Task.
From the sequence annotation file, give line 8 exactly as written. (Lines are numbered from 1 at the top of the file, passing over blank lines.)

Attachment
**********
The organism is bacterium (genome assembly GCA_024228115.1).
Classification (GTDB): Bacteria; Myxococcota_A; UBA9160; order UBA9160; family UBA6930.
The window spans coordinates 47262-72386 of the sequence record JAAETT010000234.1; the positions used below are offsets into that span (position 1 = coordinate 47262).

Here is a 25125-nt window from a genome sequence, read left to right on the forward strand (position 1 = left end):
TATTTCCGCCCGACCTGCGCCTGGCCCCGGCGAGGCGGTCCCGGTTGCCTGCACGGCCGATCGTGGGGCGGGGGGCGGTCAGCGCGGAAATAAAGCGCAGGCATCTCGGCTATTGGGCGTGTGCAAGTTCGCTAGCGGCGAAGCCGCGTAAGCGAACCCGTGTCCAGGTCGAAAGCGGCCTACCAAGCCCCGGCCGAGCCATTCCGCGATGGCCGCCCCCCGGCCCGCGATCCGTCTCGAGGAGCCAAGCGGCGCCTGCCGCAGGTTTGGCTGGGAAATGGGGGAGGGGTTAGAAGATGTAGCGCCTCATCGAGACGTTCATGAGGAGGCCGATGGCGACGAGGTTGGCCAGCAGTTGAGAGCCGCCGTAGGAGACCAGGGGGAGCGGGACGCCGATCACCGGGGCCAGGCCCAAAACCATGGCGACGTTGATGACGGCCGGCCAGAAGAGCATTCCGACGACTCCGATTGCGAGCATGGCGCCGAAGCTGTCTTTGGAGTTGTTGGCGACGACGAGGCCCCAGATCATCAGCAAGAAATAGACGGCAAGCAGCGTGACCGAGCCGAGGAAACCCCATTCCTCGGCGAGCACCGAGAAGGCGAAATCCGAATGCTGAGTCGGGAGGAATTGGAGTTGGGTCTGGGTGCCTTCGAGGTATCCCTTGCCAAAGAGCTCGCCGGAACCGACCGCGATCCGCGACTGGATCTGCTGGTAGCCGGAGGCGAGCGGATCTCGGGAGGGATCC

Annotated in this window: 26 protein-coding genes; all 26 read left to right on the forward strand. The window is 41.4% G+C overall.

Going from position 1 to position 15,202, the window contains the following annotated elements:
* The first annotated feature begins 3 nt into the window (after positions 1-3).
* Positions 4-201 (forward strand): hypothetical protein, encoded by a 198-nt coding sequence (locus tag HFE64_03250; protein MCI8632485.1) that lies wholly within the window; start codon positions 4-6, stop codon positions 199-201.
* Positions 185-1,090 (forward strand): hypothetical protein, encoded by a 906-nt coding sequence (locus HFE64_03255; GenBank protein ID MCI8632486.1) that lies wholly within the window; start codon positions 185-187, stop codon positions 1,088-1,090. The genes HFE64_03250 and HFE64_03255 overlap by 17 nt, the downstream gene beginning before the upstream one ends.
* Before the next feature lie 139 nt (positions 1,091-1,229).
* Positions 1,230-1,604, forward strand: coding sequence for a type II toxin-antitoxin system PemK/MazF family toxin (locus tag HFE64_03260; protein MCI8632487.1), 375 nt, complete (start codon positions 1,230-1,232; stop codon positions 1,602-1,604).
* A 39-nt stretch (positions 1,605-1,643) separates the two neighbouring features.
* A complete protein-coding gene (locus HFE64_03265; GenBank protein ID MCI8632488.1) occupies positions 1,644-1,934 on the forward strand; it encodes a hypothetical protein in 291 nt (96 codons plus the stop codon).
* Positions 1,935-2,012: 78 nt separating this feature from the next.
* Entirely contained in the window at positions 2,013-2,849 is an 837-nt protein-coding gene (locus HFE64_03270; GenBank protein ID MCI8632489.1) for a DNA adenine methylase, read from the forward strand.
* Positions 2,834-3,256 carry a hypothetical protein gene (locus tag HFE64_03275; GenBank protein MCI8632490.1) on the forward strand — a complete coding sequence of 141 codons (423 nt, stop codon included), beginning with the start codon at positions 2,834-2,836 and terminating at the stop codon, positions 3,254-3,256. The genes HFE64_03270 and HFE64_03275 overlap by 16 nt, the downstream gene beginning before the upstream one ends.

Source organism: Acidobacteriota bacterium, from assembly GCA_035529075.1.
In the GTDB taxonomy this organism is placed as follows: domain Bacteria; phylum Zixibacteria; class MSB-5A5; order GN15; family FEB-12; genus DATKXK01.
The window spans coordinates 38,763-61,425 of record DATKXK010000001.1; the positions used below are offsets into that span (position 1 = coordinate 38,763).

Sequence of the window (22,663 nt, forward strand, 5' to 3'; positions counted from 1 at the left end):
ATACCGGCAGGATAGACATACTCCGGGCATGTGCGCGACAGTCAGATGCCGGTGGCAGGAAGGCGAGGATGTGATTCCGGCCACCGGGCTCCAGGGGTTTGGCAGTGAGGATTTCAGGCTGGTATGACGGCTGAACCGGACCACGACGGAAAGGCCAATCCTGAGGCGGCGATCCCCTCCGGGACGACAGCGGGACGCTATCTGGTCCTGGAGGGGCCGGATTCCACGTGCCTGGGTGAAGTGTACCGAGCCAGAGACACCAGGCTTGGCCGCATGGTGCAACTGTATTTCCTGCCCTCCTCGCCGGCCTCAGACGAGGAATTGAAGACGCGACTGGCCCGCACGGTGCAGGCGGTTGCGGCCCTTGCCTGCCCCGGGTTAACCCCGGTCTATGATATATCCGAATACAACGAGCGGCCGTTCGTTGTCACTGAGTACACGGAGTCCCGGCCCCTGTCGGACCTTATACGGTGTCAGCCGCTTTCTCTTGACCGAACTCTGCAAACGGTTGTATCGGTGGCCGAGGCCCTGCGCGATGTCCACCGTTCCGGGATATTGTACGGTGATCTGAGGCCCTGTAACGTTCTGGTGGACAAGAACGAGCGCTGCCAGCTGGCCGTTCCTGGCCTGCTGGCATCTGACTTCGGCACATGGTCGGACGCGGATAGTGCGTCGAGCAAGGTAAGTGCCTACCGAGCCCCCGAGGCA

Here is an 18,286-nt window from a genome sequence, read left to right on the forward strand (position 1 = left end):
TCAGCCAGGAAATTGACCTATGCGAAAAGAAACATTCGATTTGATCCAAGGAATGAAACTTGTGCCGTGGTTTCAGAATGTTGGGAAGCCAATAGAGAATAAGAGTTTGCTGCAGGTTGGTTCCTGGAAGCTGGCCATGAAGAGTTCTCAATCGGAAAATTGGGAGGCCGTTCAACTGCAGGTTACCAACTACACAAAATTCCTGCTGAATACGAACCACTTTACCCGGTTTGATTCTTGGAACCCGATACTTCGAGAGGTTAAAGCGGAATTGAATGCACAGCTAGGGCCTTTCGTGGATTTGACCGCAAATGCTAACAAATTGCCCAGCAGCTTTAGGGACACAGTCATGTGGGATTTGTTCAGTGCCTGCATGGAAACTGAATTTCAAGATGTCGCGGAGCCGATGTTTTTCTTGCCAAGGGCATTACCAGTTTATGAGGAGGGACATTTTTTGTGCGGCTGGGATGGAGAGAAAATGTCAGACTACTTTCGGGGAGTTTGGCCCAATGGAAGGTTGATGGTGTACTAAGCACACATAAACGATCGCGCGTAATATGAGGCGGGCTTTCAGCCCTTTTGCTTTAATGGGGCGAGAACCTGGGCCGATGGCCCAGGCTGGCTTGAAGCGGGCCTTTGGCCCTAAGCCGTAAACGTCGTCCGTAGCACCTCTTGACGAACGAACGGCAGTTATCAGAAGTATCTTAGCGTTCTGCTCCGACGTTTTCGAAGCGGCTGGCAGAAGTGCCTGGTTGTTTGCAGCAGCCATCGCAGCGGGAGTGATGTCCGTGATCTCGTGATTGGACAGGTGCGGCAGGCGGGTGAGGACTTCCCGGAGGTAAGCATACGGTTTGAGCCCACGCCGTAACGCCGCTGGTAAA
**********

* The first annotated feature begins 3 nt into the window (after positions 1-3).